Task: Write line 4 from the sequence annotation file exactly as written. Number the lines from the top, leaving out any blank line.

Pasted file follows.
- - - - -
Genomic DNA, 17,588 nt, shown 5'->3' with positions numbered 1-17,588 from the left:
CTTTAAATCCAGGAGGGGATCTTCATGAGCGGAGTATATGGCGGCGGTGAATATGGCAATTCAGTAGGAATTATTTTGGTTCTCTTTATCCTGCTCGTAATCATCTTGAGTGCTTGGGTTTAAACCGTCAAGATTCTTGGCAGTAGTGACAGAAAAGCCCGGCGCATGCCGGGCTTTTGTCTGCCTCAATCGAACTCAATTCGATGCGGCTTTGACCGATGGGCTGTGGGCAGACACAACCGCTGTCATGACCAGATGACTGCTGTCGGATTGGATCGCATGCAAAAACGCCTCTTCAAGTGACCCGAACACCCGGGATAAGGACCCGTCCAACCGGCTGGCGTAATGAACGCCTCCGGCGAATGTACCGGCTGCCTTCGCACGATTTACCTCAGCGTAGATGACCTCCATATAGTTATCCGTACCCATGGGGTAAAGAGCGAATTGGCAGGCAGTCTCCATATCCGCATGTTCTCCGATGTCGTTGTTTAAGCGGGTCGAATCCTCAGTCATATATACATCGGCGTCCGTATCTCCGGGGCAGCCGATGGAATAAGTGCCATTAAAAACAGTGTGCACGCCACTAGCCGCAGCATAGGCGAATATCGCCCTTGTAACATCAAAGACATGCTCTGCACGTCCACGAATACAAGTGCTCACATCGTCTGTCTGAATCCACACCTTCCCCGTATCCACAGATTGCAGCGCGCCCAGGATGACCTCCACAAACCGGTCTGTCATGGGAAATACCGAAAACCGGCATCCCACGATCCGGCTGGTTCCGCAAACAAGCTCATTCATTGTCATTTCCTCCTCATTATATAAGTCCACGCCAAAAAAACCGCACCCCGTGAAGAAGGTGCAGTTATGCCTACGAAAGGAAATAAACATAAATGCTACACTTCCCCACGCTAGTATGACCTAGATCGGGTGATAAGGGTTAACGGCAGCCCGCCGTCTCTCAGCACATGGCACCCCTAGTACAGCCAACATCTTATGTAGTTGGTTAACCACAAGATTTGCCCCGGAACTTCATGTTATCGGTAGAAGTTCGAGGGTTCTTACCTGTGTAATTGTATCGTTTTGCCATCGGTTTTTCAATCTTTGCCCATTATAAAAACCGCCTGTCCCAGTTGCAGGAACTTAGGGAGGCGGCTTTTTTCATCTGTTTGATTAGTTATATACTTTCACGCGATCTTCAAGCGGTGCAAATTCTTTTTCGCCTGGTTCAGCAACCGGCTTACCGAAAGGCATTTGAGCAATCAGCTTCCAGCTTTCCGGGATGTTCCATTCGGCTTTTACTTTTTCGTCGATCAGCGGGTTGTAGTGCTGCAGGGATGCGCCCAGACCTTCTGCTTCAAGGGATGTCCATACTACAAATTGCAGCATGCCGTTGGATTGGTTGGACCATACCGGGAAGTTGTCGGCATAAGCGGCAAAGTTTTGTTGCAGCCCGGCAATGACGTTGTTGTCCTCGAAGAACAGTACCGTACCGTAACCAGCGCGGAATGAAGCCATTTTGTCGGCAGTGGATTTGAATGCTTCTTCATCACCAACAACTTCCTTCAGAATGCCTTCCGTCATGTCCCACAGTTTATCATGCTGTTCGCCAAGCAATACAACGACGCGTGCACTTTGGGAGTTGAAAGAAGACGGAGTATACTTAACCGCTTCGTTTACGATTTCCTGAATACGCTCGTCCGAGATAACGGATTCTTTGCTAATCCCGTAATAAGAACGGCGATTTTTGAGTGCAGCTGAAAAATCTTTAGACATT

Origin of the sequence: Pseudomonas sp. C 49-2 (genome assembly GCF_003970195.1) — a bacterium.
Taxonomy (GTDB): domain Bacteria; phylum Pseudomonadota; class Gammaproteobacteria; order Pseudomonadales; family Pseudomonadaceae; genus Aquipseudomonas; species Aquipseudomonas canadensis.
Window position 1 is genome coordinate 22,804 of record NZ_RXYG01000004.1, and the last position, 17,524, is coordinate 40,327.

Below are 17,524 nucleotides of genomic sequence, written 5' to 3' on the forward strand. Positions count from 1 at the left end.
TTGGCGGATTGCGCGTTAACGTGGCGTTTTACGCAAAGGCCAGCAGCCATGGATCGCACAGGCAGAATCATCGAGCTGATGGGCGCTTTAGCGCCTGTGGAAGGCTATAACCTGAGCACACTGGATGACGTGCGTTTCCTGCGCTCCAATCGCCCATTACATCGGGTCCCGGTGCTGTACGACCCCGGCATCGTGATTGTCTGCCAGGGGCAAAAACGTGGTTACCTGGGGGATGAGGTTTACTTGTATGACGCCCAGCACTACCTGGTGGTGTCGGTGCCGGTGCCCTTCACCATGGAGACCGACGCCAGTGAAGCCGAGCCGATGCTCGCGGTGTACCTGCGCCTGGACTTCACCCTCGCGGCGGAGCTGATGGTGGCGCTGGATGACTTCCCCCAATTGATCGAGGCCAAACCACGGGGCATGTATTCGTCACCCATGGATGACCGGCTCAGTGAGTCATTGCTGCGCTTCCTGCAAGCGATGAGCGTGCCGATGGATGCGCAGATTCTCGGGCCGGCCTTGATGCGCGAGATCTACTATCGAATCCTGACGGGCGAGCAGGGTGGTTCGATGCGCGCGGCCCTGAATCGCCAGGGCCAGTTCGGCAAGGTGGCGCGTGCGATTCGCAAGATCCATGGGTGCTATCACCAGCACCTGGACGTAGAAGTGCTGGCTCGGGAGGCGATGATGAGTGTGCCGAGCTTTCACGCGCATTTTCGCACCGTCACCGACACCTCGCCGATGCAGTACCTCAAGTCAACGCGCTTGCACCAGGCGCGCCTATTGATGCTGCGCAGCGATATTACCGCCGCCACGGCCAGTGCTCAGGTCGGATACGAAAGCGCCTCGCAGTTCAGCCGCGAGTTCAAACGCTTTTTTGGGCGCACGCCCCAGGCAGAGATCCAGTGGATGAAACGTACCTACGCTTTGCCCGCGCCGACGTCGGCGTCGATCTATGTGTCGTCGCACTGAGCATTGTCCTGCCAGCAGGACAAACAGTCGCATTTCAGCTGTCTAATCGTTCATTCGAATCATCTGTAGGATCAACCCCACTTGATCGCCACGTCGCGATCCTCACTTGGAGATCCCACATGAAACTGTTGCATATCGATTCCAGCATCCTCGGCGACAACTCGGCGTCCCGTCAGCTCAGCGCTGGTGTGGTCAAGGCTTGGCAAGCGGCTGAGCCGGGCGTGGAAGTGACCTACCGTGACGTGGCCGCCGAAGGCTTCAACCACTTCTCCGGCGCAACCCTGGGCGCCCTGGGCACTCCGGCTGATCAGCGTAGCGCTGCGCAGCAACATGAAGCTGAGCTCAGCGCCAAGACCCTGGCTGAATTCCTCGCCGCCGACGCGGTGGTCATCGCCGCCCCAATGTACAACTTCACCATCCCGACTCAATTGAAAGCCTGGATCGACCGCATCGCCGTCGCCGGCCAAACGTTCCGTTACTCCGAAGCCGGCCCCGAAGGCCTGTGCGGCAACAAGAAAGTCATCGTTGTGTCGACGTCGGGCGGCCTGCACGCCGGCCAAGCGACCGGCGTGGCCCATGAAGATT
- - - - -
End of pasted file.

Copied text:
Taxonomy (GTDB): domain Bacteria; phylum Pseudomonadota; class Gammaproteobacteria; order Pseudomonadales; family Pseudomonadaceae; genus Aquipseudomonas; species Aquipseudomonas canadensis.